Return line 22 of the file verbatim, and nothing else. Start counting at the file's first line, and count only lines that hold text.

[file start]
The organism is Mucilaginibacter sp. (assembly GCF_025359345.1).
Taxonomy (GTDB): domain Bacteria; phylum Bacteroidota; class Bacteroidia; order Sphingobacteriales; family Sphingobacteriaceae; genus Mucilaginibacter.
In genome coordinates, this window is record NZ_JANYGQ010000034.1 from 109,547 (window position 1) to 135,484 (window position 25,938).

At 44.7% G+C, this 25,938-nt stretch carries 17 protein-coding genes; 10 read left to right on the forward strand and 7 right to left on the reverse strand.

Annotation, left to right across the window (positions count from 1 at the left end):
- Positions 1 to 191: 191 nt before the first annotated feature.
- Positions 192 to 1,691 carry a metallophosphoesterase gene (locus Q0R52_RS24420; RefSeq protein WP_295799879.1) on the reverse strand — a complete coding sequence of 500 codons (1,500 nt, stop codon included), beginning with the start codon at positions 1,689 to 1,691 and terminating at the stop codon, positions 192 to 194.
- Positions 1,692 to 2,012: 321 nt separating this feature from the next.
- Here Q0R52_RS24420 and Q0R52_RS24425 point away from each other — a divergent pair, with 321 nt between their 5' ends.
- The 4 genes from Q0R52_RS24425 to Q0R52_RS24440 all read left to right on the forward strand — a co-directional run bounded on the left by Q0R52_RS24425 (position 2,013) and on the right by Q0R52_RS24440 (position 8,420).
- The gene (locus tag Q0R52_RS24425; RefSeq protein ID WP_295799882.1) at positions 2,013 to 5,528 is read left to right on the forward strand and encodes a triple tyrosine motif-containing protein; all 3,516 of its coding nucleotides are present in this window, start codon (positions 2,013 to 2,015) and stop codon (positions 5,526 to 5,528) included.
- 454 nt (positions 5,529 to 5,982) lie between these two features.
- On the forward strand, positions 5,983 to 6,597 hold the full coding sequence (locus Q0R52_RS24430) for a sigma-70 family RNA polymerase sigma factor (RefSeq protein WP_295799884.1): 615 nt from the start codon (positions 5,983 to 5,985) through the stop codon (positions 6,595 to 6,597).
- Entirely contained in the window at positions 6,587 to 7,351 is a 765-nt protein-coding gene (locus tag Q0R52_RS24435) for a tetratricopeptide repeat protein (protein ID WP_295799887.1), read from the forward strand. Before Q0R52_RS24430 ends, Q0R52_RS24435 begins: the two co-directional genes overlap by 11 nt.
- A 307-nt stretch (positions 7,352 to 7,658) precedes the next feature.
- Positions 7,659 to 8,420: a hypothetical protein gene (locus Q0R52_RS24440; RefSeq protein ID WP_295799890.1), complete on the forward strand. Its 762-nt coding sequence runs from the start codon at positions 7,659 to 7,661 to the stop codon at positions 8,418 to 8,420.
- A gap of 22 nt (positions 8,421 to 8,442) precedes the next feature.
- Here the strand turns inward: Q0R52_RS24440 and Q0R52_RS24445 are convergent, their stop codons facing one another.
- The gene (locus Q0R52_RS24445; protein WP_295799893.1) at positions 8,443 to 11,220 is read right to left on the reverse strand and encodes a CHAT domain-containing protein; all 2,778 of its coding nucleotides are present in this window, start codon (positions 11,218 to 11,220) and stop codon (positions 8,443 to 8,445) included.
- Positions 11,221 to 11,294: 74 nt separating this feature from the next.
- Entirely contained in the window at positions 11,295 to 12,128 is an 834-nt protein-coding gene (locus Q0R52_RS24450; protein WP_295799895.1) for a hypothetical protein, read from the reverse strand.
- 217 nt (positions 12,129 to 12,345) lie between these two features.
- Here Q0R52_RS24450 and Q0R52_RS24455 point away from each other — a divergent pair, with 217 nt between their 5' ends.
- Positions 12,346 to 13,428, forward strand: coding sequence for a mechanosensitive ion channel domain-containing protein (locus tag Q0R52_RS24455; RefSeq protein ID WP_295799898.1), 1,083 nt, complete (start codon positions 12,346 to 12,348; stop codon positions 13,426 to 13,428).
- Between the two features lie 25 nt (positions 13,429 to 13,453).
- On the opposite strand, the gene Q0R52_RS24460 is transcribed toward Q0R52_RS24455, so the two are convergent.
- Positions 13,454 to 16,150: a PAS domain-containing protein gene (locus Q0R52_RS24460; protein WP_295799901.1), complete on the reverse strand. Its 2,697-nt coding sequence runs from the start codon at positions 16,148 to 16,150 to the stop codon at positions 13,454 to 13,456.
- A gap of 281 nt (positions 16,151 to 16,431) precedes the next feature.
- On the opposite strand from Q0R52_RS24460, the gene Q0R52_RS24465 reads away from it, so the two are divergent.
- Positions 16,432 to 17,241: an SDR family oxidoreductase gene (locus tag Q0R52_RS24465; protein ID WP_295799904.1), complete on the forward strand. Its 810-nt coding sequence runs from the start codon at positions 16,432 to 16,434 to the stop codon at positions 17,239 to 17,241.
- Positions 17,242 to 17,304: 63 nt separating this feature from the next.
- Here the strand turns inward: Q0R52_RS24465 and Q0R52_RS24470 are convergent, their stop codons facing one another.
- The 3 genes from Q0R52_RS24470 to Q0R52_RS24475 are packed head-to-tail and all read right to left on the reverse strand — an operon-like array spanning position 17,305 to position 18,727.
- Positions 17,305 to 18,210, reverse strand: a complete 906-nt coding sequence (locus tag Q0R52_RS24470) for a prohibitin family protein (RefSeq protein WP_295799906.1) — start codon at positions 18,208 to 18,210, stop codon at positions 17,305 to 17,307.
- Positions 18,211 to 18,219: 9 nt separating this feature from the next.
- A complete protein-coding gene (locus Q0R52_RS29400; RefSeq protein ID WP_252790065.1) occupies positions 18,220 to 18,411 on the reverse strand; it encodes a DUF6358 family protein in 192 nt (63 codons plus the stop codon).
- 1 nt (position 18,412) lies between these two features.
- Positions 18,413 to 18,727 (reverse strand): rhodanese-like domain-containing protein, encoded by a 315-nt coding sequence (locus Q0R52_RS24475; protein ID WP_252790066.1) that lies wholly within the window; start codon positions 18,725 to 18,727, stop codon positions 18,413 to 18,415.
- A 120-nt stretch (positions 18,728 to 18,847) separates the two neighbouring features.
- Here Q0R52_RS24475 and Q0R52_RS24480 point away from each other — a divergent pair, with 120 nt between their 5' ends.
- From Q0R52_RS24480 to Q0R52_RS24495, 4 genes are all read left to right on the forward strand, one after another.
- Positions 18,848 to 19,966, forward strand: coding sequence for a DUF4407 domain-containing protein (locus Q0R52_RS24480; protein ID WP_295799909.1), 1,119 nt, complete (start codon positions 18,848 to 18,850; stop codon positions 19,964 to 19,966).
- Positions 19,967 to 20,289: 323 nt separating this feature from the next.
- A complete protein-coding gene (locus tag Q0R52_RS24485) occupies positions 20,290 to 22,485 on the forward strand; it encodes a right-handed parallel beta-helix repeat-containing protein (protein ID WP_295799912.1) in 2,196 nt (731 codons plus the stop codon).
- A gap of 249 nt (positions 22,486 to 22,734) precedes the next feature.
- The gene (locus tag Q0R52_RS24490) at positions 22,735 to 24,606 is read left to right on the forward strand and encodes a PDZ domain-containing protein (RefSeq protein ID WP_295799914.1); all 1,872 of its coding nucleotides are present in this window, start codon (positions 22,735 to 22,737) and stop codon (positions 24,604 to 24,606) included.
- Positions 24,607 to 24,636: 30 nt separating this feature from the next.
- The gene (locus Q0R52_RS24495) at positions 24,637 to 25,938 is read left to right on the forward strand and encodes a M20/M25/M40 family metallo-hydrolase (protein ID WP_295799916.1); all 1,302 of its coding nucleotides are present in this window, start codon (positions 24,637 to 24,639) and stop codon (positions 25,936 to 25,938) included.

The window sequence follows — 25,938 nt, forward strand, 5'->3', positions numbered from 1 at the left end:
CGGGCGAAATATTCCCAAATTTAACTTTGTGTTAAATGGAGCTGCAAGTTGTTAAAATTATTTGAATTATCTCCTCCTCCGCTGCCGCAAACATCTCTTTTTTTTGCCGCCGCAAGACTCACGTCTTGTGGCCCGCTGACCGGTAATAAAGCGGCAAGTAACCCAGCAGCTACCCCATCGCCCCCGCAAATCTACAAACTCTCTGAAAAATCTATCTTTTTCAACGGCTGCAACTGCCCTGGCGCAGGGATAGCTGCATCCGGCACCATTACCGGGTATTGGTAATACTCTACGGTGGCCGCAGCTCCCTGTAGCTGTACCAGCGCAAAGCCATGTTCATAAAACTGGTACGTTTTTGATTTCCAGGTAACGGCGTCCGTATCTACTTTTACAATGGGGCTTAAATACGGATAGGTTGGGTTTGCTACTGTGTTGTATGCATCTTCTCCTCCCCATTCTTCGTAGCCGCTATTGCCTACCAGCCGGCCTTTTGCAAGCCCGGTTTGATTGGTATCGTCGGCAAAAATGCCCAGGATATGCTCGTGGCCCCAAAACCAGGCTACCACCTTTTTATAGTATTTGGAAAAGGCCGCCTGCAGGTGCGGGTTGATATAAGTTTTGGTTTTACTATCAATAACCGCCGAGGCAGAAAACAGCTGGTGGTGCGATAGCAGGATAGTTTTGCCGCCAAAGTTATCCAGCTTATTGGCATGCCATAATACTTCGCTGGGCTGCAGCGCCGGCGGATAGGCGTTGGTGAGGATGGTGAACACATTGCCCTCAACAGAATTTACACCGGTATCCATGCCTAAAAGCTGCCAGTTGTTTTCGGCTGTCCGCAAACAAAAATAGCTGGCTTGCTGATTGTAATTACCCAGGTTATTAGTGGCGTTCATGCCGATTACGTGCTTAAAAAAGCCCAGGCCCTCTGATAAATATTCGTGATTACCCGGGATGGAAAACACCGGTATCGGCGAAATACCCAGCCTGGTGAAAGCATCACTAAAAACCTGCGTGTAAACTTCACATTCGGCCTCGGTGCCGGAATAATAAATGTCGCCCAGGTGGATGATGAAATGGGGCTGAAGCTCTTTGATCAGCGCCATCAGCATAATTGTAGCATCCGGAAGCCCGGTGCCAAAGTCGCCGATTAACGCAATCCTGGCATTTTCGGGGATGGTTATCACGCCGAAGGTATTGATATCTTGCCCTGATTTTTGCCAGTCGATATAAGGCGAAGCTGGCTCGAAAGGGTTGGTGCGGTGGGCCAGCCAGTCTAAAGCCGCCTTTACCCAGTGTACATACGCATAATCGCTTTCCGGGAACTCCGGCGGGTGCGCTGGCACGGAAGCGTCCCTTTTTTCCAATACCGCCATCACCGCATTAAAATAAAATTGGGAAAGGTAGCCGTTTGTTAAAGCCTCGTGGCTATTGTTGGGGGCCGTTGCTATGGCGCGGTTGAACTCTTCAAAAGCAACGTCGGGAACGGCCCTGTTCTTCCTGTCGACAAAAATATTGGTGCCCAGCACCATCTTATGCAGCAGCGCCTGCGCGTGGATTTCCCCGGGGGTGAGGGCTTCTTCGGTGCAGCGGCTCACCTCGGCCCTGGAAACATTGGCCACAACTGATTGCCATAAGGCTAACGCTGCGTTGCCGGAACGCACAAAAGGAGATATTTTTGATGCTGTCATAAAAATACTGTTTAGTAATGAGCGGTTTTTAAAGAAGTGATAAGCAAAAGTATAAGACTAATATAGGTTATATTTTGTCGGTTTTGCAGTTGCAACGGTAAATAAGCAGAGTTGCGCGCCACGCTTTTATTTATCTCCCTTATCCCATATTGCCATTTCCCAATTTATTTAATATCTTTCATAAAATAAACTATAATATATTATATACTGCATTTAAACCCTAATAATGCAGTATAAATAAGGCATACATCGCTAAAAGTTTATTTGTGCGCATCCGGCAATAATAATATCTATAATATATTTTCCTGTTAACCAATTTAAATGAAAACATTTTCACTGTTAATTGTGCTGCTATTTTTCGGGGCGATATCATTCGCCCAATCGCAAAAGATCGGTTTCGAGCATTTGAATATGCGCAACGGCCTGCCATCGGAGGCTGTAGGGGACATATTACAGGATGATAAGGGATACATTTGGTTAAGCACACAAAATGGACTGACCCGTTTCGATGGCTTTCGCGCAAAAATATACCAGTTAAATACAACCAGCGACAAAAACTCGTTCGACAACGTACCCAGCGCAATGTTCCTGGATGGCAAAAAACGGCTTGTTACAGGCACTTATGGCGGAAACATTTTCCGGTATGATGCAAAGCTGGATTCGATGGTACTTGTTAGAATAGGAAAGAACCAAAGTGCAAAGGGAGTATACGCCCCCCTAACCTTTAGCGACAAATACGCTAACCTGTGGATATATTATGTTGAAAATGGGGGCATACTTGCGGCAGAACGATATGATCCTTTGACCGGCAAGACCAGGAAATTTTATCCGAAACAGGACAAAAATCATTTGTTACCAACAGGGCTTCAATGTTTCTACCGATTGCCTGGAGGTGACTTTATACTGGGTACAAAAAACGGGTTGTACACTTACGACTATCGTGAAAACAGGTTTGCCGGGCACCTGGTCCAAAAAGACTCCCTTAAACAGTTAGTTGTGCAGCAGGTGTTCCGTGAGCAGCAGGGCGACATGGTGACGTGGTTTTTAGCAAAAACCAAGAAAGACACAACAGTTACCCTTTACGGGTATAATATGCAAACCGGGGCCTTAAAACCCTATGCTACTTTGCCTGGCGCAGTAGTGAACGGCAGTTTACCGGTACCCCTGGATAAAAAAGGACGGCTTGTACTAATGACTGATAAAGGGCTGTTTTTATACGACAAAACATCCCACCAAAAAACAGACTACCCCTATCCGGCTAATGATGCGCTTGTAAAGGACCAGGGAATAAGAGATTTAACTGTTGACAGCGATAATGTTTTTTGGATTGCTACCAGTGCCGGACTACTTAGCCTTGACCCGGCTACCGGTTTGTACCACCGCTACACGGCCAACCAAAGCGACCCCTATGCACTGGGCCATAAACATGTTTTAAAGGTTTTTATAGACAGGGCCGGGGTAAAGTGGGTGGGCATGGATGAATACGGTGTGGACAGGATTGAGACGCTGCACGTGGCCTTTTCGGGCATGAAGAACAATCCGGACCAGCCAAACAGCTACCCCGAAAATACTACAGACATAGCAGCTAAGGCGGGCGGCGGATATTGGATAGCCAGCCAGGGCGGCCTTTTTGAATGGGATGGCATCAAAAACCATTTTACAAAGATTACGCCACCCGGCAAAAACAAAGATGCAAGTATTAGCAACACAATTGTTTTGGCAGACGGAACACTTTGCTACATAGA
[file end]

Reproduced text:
- 217 nt (positions 12,129 to 12,345) lie between these two features.